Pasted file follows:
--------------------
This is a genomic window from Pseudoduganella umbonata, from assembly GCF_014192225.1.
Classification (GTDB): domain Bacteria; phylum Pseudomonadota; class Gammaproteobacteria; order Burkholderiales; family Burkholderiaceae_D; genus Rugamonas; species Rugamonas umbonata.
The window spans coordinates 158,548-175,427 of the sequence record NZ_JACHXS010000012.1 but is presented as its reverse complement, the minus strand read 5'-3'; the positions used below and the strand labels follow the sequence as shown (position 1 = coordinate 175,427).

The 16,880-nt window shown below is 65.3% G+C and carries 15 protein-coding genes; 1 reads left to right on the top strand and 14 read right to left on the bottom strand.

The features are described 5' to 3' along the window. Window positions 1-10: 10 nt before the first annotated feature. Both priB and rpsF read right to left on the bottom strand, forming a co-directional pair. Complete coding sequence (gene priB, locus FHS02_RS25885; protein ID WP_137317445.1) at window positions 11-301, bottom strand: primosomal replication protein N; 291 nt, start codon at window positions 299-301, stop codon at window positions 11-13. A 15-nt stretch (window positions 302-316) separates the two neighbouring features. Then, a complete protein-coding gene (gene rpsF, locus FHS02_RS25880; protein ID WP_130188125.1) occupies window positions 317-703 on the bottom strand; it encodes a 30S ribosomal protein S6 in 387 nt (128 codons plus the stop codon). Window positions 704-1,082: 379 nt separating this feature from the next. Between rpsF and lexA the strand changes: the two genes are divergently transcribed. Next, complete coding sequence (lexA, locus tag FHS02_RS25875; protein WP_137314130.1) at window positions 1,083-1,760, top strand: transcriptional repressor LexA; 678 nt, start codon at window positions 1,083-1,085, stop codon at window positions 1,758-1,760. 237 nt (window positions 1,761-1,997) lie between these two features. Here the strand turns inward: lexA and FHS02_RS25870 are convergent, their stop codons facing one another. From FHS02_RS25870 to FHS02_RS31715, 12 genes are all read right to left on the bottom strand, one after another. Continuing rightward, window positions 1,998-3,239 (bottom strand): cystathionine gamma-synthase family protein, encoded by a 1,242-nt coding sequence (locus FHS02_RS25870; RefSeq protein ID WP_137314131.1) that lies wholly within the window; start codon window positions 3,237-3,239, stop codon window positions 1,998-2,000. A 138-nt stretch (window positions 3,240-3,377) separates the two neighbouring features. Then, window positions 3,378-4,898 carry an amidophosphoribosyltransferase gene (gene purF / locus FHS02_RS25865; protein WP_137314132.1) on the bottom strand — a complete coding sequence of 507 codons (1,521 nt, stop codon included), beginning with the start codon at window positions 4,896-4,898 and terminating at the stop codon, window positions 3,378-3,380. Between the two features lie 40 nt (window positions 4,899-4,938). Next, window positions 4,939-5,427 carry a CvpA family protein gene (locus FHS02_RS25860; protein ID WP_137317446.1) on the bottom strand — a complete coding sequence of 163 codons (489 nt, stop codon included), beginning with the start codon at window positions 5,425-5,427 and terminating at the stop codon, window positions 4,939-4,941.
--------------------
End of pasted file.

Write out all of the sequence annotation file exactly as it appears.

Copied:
This is a genomic window from Pseudoduganella umbonata, from assembly GCF_014192225.1.
Classification (GTDB): domain Bacteria; phylum Pseudomonadota; class Gammaproteobacteria; order Burkholderiales; family Burkholderiaceae_D; genus Rugamonas; species Rugamonas umbonata.
The window spans coordinates 158,548-175,427 of the sequence record NZ_JACHXS010000012.1 but is presented as its reverse complement, the minus strand read 5'-3'; the positions used below and the strand labels follow the sequence as shown (position 1 = coordinate 175,427).

The 16,880-nt window shown below is 65.3% G+C and carries 15 protein-coding genes; 1 reads left to right on the top strand and 14 read right to left on the bottom strand.

The features are described 5' to 3' along the window. Window positions 1-10: 10 nt before the first annotated feature. Both priB and rpsF read right to left on the bottom strand, forming a co-directional pair. Complete coding sequence (gene priB, locus FHS02_RS25885; protein ID WP_137317445.1) at window positions 11-301, bottom strand: primosomal replication protein N; 291 nt, start codon at window positions 299-301, stop codon at window positions 11-13. A 15-nt stretch (window positions 302-316) separates the two neighbouring features. Then, a complete protein-coding gene (gene rpsF, locus FHS02_RS25880; protein ID WP_130188125.1) occupies window positions 317-703 on the bottom strand; it encodes a 30S ribosomal protein S6 in 387 nt (128 codons plus the stop codon). Window positions 704-1,082: 379 nt separating this feature from the next. Between rpsF and lexA the strand changes: the two genes are divergently transcribed. Next, complete coding sequence (lexA, locus tag FHS02_RS25875; protein WP_137314130.1) at window positions 1,083-1,760, top strand: transcriptional repressor LexA; 678 nt, start codon at window positions 1,083-1,085, stop codon at window positions 1,758-1,760. 237 nt (window positions 1,761-1,997) lie between these two features. Here the strand turns inward: lexA and FHS02_RS25870 are convergent, their stop codons facing one another. From FHS02_RS25870 to FHS02_RS31715, 12 genes are all read right to left on the bottom strand, one after another. Continuing rightward, window positions 1,998-3,239 (bottom strand): cystathionine gamma-synthase family protein, encoded by a 1,242-nt coding sequence (locus FHS02_RS25870; RefSeq protein ID WP_137314131.1) that lies wholly within the window; start codon window positions 3,237-3,239, stop codon window positions 1,998-2,000. A 138-nt stretch (window positions 3,240-3,377) separates the two neighbouring features. Then, window positions 3,378-4,898 carry an amidophosphoribosyltransferase gene (gene purF / locus FHS02_RS25865; protein WP_137314132.1) on the bottom strand — a complete coding sequence of 507 codons (1,521 nt, stop codon included), beginning with the start codon at window positions 4,896-4,898 and terminating at the stop codon, window positions 3,378-3,380. Between the two features lie 40 nt (window positions 4,899-4,938). Next, window positions 4,939-5,427 carry a CvpA family protein gene (locus FHS02_RS25860; protein ID WP_137317446.1) on the bottom strand — a complete coding sequence of 163 codons (489 nt, stop codon included), beginning with the start codon at window positions 5,425-5,427 and terminating at the stop codon, window positions 4,939-4,941.